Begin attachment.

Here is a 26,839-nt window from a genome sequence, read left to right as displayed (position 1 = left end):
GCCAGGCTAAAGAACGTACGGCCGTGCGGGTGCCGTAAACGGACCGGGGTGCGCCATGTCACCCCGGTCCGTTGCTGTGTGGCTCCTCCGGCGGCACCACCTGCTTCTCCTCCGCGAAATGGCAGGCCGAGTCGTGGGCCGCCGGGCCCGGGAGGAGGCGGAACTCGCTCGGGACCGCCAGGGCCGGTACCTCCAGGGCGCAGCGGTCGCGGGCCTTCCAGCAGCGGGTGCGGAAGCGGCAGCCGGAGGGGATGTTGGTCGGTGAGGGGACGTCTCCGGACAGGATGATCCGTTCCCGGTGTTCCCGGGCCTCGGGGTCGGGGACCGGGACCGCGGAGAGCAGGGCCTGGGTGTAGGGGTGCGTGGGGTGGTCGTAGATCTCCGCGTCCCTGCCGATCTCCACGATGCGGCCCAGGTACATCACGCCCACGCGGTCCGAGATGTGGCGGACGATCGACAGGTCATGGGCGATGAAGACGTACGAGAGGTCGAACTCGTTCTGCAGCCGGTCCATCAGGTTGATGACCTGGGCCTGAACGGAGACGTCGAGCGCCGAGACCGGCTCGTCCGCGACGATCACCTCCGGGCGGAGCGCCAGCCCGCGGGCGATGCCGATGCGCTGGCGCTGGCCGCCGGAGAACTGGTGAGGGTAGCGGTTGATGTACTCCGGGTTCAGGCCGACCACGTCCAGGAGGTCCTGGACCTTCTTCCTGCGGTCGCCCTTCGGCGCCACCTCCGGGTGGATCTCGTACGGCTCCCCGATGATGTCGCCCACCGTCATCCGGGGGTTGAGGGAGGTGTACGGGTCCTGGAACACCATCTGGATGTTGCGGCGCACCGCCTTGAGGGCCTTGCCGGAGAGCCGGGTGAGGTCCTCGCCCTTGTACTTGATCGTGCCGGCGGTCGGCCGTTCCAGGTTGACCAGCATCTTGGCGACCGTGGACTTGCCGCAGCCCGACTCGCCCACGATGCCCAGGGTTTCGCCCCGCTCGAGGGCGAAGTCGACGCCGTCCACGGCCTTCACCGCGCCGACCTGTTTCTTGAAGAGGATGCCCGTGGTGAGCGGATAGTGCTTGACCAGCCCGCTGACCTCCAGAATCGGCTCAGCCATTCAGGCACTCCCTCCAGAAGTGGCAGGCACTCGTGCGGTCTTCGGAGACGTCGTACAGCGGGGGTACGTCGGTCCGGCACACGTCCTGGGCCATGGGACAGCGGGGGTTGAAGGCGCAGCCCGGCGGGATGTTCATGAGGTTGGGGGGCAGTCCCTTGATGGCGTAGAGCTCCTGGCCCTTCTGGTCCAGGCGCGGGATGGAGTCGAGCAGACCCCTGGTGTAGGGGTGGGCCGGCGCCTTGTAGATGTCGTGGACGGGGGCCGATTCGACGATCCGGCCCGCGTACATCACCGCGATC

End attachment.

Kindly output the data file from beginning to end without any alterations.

Here is a 26,839-nt window from a genome sequence, read left to right as displayed (position 1 = left end):
GCCAGGCTAAAGAACGTACGGCCGTGCGGGTGCCGTAAACGGACCGGGGTGCGCCATGTCACCCCGGTCCGTTGCTGTGTGGCTCCTCCGGCGGCACCACCTGCTTCTCCTCCGCGAAATGGCAGGCCGAGTCGTGGGCCGCCGGGCCCGGGAGGAGGCGGAACTCGCTCGGGACCGCCAGGGCCGGTACCTCCAGGGCGCAGCGGTCGCGGGCCTTCCAGCAGCGGGTGCGGAAGCGGCAGCCGGAGGGGATGTTGGTCGGTGAGGGGACGTCTCCGGACAGGATGATCCGTTCCCGGTGTTCCCGGGCCTCGGGGTCGGGGACCGGGACCGCGGAGAGCAGGGCCTGGGTGTAGGGGTGCGTGGGGTGGTCGTAGATCTCCGCGTCCCTGCCGATCTCCACGATGCGGCCCAGGTACATCACGCCCACGCGGTCCGAGATGTGGCGGACGATCGACAGGTCATGGGCGATGAAGACGTACGAGAGGTCGAACTCGTTCTGCAGCCGGTCCATCAGGTTGATGACCTGGGCCTGAACGGAGACGTCGAGCGCCGAGACCGGCTCGTCCGCGACGATCACCTCCGGGCGGAGCGCCAGCCCGCGGGCGATGCCGATGCGCTGGCGCTGGCCGCCGGAGAACTGGTGAGGGTAGCGGTTGATGTACTCCGGGTTCAGGCCGACCACGTCCAGGAGGTCCTGGACCTTCTTCCTGCGGTCGCCCTTCGGCGCCACCTCCGGGTGGATCTCGTACGGCTCCCCGATGATGTCGCCCACCGTCATCCGGGGGTTGAGGGAGGTGTACGGGTCCTGGAACACCATCTGGATGTTGCGGCGCACCGCCTTGAGGGCCTTGCCGGAGAGCCGGGTGAGGTCCTCGCCCTTGTACTTGATCGTGCCGGCGGTCGGCCGTTCCAGGTTGACCAGCATCTTGGCGACCGTGGACTTGCCGCAGCCCGACTCGCCCACGATGCCCAGGGTTTCGCCCCGCTCGAGGGCGAAGTCGACGCCGTCCACGGCCTTCACCGCGCCGACCTGTTTCTTGAAGAGGATGCCCGTGGTGAGCGGATAGTGCTTGACCAGCCCGCTGACCTCCAGAATCGGCTCAGCCATTCAGGCACTCCCTCCAGAAGTGGCAGGCACTCGTGCGGTCTTCGGAGACGTCGTACAGCGGGGGTACGTCGGTCCGGCACACGTCCTGGGCCATGGGACAGCGGGGGTTGAAGGCGCAGCCCGGCGGGATGTTCATGAGGTTGGGGGGCAGTCCCTTGATGGCGTAGAGCTCCTGGCCCTTCTGGTCCAGGCGCGGGATGGAGTCGAGCAGACCCCTGGTGTAGGGGTGGGCCGGCGCCTTGTAGATGTCGTGGACGGGGGCCGATTCGACGATCCGGCCCGCGTACATCACCGCGATC